Tell me an order –
- From top to bottom or
- is it top down?
- From beginning to end
- but the learning never stops
Interactive to-do list
scroll up, scroll down
sideways is for walking
or dodging while distancing
not for this app.
Scrolled learning (resumed)
“Messy learning made tidy!”
“Clear instructions, clear demonstrations, clear outcomes!”
“Turn up, tune in, take off – your learning adventure can begin!”
I think of all the promises
we heard and wished
in our heart of hearts
they could be true.
All the while knowing
that for learning to
take root and become a growing thing
it’s the messy parts
that make it even
An app can work wonders with things
count, sort, tag, track and archive –
measure, deliver, broadcast, keep –
link, link, link and link again –
An app can give us the impression of movement
a single stream of discrete activities
flashes and pops as we scroll down;
our learning past:
a straight line collage,
an imagined education
in snapshots and clips,
yet nothing designed
For that would halt the
of consumable tidbits.
Because in order to make this all work,
to handle the volume of posts,
it’s important to prune the feed,
to archive the couple days’ old content
and put it nicely out of view.
Out of sight, out of mind –
but here it means
out of the way
of what’s next,
of what’s coming up.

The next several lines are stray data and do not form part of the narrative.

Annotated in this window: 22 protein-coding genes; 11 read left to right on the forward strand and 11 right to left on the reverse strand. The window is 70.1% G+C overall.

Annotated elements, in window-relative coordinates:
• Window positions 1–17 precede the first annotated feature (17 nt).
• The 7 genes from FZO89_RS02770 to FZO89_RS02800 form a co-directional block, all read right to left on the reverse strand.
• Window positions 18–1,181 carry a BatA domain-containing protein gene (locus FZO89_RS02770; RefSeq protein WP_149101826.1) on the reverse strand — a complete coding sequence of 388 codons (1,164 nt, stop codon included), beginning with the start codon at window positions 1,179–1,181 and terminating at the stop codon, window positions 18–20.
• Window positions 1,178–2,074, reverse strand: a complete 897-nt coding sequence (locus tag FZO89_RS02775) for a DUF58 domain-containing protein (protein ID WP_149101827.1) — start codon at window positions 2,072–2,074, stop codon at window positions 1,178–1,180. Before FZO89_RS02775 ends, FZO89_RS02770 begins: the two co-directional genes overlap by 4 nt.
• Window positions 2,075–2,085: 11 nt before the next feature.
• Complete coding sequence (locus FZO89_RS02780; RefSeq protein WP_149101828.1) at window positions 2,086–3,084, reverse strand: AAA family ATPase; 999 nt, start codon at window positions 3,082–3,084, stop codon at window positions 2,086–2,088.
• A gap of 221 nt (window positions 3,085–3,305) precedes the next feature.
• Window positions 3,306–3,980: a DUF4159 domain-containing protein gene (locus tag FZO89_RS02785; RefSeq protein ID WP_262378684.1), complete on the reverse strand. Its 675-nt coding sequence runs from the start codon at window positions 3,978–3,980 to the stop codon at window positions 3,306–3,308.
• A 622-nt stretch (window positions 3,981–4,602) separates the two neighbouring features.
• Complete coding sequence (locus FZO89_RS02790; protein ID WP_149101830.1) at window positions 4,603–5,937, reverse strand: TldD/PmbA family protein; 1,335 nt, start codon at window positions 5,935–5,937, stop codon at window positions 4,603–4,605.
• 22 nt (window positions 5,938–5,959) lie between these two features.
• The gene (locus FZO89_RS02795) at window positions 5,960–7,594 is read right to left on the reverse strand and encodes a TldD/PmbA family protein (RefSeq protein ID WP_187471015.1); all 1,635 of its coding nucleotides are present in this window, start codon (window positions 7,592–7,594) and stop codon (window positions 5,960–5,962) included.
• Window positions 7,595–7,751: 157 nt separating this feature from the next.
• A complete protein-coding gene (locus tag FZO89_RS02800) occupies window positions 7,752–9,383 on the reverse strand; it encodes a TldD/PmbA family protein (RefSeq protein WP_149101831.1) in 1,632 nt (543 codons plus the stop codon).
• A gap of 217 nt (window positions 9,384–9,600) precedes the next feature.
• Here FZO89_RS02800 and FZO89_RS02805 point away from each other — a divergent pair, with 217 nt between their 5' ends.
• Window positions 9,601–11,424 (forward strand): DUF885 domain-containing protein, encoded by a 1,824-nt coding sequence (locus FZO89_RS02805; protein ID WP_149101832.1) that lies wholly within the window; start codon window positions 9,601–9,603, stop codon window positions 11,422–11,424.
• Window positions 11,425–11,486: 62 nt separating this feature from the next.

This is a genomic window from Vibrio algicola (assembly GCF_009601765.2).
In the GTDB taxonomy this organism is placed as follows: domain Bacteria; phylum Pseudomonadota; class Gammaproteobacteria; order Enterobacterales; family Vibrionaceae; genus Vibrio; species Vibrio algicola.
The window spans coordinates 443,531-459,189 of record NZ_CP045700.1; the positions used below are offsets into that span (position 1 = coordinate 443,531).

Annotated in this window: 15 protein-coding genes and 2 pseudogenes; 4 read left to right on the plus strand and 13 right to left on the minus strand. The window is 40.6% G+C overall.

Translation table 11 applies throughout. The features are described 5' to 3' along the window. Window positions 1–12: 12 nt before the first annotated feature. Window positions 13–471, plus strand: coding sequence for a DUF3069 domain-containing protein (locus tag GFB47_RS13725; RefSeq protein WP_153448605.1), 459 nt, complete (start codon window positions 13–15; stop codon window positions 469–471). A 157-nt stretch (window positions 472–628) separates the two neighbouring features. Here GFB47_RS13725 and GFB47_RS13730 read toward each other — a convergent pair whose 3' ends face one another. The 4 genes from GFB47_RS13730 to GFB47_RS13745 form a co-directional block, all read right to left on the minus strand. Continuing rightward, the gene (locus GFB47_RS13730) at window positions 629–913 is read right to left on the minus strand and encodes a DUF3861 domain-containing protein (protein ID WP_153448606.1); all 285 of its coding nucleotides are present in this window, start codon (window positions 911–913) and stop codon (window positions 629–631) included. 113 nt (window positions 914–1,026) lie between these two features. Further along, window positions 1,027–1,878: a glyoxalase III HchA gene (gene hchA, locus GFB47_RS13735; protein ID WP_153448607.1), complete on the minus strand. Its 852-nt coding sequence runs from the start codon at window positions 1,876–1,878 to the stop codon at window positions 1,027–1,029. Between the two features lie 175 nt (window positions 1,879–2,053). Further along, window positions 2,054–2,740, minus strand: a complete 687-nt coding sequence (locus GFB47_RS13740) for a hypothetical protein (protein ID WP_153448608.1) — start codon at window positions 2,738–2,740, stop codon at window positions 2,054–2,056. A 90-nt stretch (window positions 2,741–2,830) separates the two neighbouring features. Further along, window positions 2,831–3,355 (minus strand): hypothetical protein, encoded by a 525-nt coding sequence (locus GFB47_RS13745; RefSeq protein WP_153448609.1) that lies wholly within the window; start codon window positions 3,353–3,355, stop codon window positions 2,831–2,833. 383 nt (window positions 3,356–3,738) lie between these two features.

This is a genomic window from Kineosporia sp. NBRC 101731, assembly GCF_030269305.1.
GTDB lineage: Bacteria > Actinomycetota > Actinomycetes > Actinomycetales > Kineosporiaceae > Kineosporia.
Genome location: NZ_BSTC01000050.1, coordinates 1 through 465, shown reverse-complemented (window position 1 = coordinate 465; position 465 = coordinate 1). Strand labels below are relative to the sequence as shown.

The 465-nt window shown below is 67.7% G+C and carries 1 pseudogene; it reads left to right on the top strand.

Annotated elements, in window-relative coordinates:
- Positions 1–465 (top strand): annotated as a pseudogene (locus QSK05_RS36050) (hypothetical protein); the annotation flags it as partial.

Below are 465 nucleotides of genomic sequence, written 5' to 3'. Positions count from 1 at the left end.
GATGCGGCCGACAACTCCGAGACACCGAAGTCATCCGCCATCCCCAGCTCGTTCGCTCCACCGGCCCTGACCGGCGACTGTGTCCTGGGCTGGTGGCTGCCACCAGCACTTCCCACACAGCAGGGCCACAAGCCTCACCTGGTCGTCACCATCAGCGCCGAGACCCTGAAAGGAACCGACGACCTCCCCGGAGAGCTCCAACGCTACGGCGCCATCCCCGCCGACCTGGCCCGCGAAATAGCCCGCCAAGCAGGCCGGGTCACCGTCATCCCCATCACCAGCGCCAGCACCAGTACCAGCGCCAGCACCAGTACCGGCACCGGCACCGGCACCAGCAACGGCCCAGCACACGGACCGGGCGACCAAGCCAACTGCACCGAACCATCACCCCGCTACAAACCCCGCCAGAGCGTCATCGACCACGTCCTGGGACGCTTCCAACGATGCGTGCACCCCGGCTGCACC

What it is not
An app is not a brain.
Constructed with code; clever.
It tells us which way it will work
and which way it wont.
Brains develop and adapt
That’s what they do.
We can’t pay a platform to adapt,
entreat an app to be more flexible.
An app is not a brain.
The platform is not a curriculum.
Robin says, “Modality is not pedagogy.”
But why does it seem like we are just learning these things
As if this were news?
Even this blog frustrates my need to put things side by side
I cannot really compose the way I want
I compose the way the interface allows
We have an agreement:
I will make do.
Not A Song, A Dispersion
This is a song (although it’s not)
For all the things we can’t see, hear, catch
of/from our students tucked behind screens.
The motivational battles that rage within
The confusion that crops up,
the relief when a hurdle is crossed,
the questions that never get asked.
The nail-biting parents aching for a moment’s peace.
The pace of the guide, the scope of the sequence
these become pearls that fall off their string.
Instead of a necklace
we have a dispersion
with no means
to recover the order
Can we be honest and not mistake the clean interface and charming video responses
for deep learning?*
Even if it’s the best we can do for now and doesn’t seem half bad, our kids are learning
all the time
and it may not be that carefully prepared content we’ve prepared after 4 or more video takes
that sticks and stays.
It will be other things: a postcard in the mail, a cat that came to zoom and wouldn’t leave, the way family felt different from before school closed, that time the teacher called on the phone.
The platform does not make memories. That’s something we do. We humans. We teachers, learners, adults, kids. The platform stores our artifacts. We humans, we users, we learners, we are art. We are fact.
Let’s use the apps we need. Rely on the platforms that serve us.
Let’s make our art. Let’s share our facts. Let’s weave our memories and make them count.
*(Understanding, too, that deep learning is not a given in classrooms either. It’s a long term gamble, the thing we hope against hope for but almost never get to witness when it surfaces 5, 10, 20 or 30 years later…)
images all CC0 via Pixabay.com